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HPV and Anal Cancer: The Last Taboo

A competitor completes a 72-hour rowing race for the HPV and Anal Cancer Foundation
A competitor completes a 72-hour rowing race for the HPV and Anal Cancer Foundation

With all the scrutiny on charity fundraising at the moment, many charities need to regain the trust of the public. But this is even more of an uphill struggle for charities that need to educate people first before they can ask for donations.

MyDonate spoke to the HPV and Anal Cancer Foundation to understand how a charity that deals with a taboo or social stigma can simply and effectively raise funds and awareness.

Gabby Brunton, account manager at Street & Co, who supports the HPV and Anal Cancer Foundation, explained that "educating or raising awareness about any charity is difficult, but it is especially hard when addressing a marginalised and stigmatised group of cancers".

"Our emails often hit spam filters as they contain words such as ’anal’, but we never tone down our message," she said. "One of our purposes is to educate the public and break down the stigma by having an open dialogue about anal cancer, the human papillomavirus (HPV) and the many other diseases associated with the virus. Eighty per cent of people get the HPV virus at some point and it causes 5 per cent of all cancers, in women as well as men—so it is extremely relevant and important to get our message out there. We find that people do care when we describe how we are solving this issue, but they need to get over the initial shock first.

"In August 2014, one of our supporters who had HPV-related anal cancer, courageously spoke out about her journey in The Daily Mirror and on This Morning. It was a watershed moment for our community - within the first 30 seconds, anal cancer had been mentioned three times and #analcancer was appearing on the screen."

David Winterflood, finance and campaign manager for the HPV and Anal Cancer Foundation, explained that it is important to challenge people on the issue of taboos. "We’ve had some success in actually challenging the press on that very angle," he said, "by asking the press or journalist why it isn’t acceptable to talk about anal cancer." At the same time, David explained, it is important to match a message to an audience. "Our ‘NOMAN is an Island: Race to End HPV’ campaign is an ideal example of this. NOMAN works to raise awareness of HPV-related cancers and their connection to men. We will take a huge step toward ending 5 per cent of all cancers, today, simply by vaccinating both boys and girls against HPV. This vaccine is currently only given to girls in the UK. Preventing 5 per cent of cancer is a tangible message which has struck a chord with the public.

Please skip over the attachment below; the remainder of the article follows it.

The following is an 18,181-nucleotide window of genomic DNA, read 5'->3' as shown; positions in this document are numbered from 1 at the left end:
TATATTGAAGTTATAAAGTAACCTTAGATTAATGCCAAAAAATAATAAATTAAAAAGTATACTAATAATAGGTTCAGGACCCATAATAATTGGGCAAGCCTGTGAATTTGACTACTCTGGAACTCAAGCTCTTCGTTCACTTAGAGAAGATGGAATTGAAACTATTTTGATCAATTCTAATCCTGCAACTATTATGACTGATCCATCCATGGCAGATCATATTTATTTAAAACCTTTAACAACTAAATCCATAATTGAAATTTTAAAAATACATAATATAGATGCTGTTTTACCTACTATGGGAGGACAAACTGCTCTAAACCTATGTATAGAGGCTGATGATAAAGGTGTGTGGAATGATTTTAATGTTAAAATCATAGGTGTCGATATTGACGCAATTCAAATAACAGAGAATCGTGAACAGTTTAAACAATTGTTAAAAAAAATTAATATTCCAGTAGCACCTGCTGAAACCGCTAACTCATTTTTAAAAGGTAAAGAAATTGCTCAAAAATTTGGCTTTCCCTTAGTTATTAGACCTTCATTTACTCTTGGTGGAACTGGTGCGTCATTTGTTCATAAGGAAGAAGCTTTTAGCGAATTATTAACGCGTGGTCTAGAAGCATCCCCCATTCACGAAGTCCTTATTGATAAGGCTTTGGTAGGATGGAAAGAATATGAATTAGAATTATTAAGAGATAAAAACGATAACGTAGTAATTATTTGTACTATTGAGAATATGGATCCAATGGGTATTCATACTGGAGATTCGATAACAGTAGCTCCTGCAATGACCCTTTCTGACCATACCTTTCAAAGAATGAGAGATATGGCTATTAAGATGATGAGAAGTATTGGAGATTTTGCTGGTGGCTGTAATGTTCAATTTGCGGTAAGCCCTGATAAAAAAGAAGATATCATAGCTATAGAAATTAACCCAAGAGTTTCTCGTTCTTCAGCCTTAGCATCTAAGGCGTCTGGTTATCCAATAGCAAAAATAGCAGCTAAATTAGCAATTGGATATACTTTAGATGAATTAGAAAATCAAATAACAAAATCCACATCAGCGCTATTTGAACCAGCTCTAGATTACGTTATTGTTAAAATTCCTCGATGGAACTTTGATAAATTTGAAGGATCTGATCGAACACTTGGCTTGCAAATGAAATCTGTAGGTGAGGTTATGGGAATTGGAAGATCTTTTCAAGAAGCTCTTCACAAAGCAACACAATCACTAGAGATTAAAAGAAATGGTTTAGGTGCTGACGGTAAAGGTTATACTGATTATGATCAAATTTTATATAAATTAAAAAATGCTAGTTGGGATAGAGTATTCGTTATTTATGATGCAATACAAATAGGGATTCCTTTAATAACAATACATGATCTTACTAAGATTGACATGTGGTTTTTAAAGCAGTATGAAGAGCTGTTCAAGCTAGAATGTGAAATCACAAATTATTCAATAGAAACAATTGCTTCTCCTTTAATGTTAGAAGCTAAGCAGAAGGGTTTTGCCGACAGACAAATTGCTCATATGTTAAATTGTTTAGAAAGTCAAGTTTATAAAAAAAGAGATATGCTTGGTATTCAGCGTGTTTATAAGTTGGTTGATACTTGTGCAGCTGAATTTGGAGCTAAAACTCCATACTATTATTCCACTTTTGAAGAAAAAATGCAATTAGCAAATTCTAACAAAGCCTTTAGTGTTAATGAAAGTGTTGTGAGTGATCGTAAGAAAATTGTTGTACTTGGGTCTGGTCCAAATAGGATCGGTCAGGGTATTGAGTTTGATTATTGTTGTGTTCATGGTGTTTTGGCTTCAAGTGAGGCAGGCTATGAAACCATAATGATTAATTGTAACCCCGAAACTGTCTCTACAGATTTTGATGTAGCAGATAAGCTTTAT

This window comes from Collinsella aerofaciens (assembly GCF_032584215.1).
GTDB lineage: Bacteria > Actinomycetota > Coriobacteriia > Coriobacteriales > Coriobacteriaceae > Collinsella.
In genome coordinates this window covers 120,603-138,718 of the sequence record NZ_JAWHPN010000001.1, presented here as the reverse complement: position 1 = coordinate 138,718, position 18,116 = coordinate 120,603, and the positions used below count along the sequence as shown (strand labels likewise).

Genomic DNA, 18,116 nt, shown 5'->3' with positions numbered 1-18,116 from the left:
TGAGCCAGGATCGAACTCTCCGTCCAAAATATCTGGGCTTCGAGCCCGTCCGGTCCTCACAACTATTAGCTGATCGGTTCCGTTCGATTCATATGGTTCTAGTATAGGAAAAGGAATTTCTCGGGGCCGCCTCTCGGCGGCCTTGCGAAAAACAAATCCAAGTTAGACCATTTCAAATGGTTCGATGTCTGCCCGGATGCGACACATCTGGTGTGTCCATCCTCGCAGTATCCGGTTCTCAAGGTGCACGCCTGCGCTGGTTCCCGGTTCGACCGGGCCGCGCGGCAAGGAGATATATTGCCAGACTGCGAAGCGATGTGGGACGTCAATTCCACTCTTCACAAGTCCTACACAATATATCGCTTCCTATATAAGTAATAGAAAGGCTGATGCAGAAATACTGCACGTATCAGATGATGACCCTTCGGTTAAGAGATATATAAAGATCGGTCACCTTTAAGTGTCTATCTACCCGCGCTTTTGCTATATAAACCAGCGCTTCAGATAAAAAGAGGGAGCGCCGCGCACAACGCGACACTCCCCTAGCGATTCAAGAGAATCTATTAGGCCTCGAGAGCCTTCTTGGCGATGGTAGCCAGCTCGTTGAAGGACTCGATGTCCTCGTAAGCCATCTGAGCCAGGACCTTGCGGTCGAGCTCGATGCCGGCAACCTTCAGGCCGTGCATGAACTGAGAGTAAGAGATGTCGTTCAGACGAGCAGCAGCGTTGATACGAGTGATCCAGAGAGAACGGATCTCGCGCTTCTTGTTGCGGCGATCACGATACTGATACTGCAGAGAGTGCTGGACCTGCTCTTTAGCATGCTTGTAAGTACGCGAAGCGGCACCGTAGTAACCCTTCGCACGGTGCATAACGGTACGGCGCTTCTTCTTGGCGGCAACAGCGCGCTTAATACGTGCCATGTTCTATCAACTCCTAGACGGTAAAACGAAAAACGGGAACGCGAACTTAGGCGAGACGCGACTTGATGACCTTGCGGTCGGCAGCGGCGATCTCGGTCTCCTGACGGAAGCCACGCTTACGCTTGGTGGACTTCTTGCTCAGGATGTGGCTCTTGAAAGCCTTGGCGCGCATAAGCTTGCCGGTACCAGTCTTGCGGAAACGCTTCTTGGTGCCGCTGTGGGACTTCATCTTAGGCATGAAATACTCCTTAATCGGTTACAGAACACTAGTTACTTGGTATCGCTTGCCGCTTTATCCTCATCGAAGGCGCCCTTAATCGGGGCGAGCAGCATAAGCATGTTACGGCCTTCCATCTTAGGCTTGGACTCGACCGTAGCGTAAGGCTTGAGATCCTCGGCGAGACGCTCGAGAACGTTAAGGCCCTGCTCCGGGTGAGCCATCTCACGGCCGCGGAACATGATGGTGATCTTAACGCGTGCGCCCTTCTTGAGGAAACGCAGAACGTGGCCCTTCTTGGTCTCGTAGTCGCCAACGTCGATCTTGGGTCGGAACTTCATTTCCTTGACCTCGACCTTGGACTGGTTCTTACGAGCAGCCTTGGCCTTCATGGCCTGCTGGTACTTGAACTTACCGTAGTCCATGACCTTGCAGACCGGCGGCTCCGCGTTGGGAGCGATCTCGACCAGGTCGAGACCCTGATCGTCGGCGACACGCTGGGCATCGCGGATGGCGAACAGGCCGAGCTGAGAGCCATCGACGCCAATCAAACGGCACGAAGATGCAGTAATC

"NOMAN has been a phenomenal vehicle for us to communicate our message. We undertake epic endurance events which push the envelope in an adventure sense. The events show how we and our community are willing to work hard to overcome immense obstacles - whether that is a gruelling ride up a mountain pass, rowing non-stop for 72 hours or 50 days, or fighting to remove those barriers that stand in the way of saying ‘anal cancer’ without feeling it is taboo or achieving universal vaccination against HPV.

"We’ve managed to tap into people’s desires to push themselves to their limits. We provide an avenue for supporters to undertake epic challenges whilst fundraising for our cause. The first NOMAN event took place in 2013 and through that initial event we raised more than $1million. This year there were three NOMAN events - a 200 nautical mile ocean rowing race and two cycling events as part of Cosaveli’s Trois Etapes series.

"The NOMAN campaign and our events have created a channel for us to get in touch with sponsors and participants and the public. It has allowed us to raise significant awareness about HPV and our ability to end preventable cancers. But it’s not just the awareness element: NOMAN helps us raise essential funds to advocate for prevention methods including gender neutral vaccination, to accelerate a cure for the 5 per cent of cancers caused by HPV, and to provide support for survivors, caregivers, scientists and providers affected by anal cancer."

Gabby and David’s top three tips for charities that deal with taboos:

-        Identify the avenues and opportunities which resonate with your supporter base and then maximise them. It would be impossible for us to have the same marketing model as larger charities as our resources are small, but we have identified that our supporters resonate with the ‘end 5 per cent of all cancers’ message.

-        Challenge the media. If you are told your charity won’t be featured because of its content then challenge it. Every time HPV is mentioned it educates the public about the virus and its importance to public health. Many people still do not realise that a cervical cancer vaccination is the same as an HPV vaccination, and that boys as well as girls are affected by HPV-related disease. This is already changing as more and more people learn about HPV and anal cancer from the media.

-        Empower the community. Everyone should be comfortable discussing their experiences and looking for support rather than it adding to their own embarrassment and confusion.

The HPV and Anal Cancer Foundation is dedicated to empowering anal cancer patients and accelerating prevention and research methods that eliminate anal cancer and the virus that causes the majority of cases, HPV.

NOMAN is an Island are greatly indebted to its corporate supporters in 2015:

  • Courchevel Prestige Chalets
  • Macquarie
  • FairFX
  • Jamison Capital
  • Mercuria
  • Magus
  • BGC
  • WyndyMilla

You can donate securely to the HPV and Anal Cancer Foundation via MyDonate, the commission-free fundraising platform from BT.

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